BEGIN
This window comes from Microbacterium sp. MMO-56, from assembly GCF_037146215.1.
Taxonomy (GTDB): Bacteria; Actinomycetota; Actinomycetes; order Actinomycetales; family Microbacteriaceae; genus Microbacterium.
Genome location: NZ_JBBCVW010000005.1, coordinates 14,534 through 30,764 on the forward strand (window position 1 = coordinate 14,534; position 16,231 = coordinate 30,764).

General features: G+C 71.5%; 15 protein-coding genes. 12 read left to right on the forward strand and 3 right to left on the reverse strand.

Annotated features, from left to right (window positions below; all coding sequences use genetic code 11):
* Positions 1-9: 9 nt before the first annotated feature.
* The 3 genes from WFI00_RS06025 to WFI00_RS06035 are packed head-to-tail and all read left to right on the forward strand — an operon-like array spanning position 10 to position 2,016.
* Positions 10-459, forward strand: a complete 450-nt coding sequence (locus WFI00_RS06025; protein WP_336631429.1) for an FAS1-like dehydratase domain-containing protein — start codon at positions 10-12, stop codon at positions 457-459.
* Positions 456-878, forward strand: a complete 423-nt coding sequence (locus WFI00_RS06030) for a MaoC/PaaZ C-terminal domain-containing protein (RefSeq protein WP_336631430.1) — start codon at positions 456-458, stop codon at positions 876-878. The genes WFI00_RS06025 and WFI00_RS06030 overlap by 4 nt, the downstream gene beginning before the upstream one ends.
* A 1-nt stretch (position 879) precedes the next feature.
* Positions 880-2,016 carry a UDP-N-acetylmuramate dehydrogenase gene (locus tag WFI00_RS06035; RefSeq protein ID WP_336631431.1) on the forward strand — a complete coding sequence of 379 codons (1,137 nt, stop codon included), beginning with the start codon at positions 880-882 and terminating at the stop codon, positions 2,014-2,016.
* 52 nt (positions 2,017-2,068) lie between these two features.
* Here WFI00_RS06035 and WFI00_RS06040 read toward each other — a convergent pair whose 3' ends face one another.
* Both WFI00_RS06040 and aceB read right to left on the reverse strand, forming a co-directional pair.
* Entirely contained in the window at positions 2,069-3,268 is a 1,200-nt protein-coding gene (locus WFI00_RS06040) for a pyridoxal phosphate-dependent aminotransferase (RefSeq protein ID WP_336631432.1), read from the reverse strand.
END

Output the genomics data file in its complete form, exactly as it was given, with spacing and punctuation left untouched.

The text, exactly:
This window comes from Microbacterium sp. MMO-56, from assembly GCF_037146215.1.
Taxonomy (GTDB): Bacteria; Actinomycetota; Actinomycetes; order Actinomycetales; family Microbacteriaceae; genus Microbacterium.
Genome location: NZ_JBBCVW010000005.1, coordinates 14,534 through 30,764 on the forward strand (window position 1 = coordinate 14,534; position 16,231 = coordinate 30,764).

General features: G+C 71.5%; 15 protein-coding genes. 12 read left to right on the forward strand and 3 right to left on the reverse strand.

Annotated features, from left to right (window positions below; all coding sequences use genetic code 11):
* Positions 1-9: 9 nt before the first annotated feature.
* The 3 genes from WFI00_RS06025 to WFI00_RS06035 are packed head-to-tail and all read left to right on the forward strand — an operon-like array spanning position 10 to position 2,016.
* Positions 10-459, forward strand: a complete 450-nt coding sequence (locus WFI00_RS06025; protein WP_336631429.1) for an FAS1-like dehydratase domain-containing protein — start codon at positions 10-12, stop codon at positions 457-459.
* Positions 456-878, forward strand: a complete 423-nt coding sequence (locus WFI00_RS06030) for a MaoC/PaaZ C-terminal domain-containing protein (RefSeq protein WP_336631430.1) — start codon at positions 456-458, stop codon at positions 876-878. The genes WFI00_RS06025 and WFI00_RS06030 overlap by 4 nt, the downstream gene beginning before the upstream one ends.
* A 1-nt stretch (position 879) precedes the next feature.
* Positions 880-2,016 carry a UDP-N-acetylmuramate dehydrogenase gene (locus tag WFI00_RS06035; RefSeq protein ID WP_336631431.1) on the forward strand — a complete coding sequence of 379 codons (1,137 nt, stop codon included), beginning with the start codon at positions 880-882 and terminating at the stop codon, positions 2,014-2,016.
* 52 nt (positions 2,017-2,068) lie between these two features.
* Here WFI00_RS06035 and WFI00_RS06040 read toward each other — a convergent pair whose 3' ends face one another.
* Both WFI00_RS06040 and aceB read right to left on the reverse strand, forming a co-directional pair.
* Entirely contained in the window at positions 2,069-3,268 is a 1,200-nt protein-coding gene (locus WFI00_RS06040) for a pyridoxal phosphate-dependent aminotransferase (RefSeq protein ID WP_336631432.1), read from the reverse strand.